And these are just the large questions. What of all the tiny minutiae, like the question of pet passports and the 759 individual trade agreements within the EU? The scope of the “divorce settlement” is dizzying.

Further complicating all of this is the speculation as to what particular kind of Brexit we may be facing. Could it be a “hard” Brexit or a “soft” one? A “hard” Brexit would mean that the UK would leave the single market, trade with the EU through world trade organization rules, and have more of a say over borders. A “soft” Brexit would leave the UK as part of the single market, allow free access for EU nationals, and ensure that British exports were not subject to border checks.

The cliff edge

Moreover, all of this must be agreed upon within two years. If Britain and the EU don’t reach an agreement, then the UK faces the “cliff edge”. They would basically be out in the wilderness without a deal or safeguards. In this scenario, everything will default to the “harshest possible scenario”, said Oliver. Sure, the UK could ask for an extension on talks. However, all 27 EU members would have to cast a unanimous vote in favor of an extension. Good luck on that.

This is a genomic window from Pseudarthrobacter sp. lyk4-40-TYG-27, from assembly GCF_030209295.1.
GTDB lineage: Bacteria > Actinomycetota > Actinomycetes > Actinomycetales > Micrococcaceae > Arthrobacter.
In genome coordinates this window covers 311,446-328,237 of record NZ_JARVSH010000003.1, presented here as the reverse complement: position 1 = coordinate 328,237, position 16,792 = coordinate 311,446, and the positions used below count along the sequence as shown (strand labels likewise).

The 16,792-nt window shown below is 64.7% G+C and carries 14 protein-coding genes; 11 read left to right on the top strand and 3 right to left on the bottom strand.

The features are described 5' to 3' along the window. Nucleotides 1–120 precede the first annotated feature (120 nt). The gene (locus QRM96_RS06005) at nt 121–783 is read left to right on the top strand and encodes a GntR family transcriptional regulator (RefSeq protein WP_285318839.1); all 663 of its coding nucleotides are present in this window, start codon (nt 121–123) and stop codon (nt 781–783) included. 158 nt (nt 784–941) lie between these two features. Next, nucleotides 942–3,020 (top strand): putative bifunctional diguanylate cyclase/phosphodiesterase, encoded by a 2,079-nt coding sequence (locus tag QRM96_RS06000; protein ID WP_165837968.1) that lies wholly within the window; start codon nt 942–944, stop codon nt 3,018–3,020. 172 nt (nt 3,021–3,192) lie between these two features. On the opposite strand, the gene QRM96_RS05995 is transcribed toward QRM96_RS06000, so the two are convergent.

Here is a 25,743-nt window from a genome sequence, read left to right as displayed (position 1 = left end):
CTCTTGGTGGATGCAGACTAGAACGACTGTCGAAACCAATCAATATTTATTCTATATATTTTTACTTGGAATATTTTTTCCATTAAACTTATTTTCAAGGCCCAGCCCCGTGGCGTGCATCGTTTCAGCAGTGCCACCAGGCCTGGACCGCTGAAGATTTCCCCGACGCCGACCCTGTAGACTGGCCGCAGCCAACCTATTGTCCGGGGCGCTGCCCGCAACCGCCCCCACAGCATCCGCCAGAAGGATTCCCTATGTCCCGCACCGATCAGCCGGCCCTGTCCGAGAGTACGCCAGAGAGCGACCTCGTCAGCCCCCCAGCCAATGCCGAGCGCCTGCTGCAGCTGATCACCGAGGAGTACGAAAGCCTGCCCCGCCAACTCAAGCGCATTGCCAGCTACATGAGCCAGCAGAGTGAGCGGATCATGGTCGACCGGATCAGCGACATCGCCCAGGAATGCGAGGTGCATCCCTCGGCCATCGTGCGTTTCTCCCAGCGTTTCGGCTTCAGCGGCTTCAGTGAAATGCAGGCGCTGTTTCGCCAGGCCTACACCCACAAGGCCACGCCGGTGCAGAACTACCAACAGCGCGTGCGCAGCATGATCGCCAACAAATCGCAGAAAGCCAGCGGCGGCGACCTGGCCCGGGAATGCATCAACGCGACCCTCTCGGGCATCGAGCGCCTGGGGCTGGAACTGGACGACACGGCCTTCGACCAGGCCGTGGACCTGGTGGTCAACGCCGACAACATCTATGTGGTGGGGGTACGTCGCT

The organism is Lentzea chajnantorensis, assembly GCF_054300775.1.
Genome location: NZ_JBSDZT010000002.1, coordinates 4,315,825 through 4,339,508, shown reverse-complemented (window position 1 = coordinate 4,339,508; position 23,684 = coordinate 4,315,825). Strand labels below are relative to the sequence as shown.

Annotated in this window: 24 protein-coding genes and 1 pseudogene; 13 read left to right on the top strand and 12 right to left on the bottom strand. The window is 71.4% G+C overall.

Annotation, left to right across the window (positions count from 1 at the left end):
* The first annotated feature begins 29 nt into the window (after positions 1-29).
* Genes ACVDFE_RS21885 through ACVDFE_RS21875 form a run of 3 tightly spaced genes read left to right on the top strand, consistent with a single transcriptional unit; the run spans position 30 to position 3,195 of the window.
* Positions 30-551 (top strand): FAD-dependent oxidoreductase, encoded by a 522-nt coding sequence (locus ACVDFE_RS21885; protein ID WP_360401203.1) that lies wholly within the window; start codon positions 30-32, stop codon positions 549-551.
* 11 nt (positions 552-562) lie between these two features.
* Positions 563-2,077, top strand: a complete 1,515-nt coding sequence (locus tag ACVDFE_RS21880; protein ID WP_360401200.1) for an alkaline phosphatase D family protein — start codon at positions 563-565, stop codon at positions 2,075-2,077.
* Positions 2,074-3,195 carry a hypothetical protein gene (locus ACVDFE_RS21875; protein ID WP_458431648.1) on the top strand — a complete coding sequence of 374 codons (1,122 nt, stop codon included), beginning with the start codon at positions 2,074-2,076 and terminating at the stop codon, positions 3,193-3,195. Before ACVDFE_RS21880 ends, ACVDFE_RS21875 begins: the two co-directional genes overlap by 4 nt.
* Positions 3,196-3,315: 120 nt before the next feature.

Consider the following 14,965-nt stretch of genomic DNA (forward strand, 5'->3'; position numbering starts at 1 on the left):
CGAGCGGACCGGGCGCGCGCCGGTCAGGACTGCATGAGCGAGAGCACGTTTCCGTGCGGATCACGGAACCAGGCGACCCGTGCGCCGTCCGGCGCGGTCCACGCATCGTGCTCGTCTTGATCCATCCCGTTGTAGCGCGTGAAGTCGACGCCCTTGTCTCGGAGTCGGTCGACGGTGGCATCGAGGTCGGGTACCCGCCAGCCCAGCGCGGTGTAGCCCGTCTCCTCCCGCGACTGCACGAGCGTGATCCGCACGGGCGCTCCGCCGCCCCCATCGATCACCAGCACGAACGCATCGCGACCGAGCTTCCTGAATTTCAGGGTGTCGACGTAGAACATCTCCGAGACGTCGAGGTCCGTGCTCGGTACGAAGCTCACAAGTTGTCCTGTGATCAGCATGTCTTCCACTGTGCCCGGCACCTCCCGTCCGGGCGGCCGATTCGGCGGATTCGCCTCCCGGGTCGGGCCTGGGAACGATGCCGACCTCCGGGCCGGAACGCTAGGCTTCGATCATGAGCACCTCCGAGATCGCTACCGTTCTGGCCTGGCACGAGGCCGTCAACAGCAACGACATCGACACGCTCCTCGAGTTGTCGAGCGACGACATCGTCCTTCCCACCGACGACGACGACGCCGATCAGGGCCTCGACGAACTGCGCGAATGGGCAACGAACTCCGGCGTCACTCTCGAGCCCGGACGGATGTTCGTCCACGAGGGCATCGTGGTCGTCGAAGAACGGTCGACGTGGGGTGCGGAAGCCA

So, it’s hard to do anything but agree with Oliver when he tells May how badly she’s messed up. In fact, it could be that the most honest and straightforward politician on the British stage is one Lord Buckethead. Said Oliver in response to comments about what “the whole affair” will look llike: “That intergalactic space lord has a point”.

At this point, it’s hard to see how May and the rest of the United Kingdom are going to come out of this with any ease or grace. Perhaps, said Oliver, Prime Minister May could use the element of surprise during the looming talks.

Next: Stephen Colbert celebrates St. Comey’s Day

Maybe the UK could send someone who is not a career negotiator, but a bold and unexpected person. In fact, it could be someone with “a bucket list of demands and an honest, slightly muffled voice”.

Enter the actual, for-real Lord Buckethead, who silently stood for applause while Oliver pleaded his case. At this point, with all of the strangeness in the world, why not?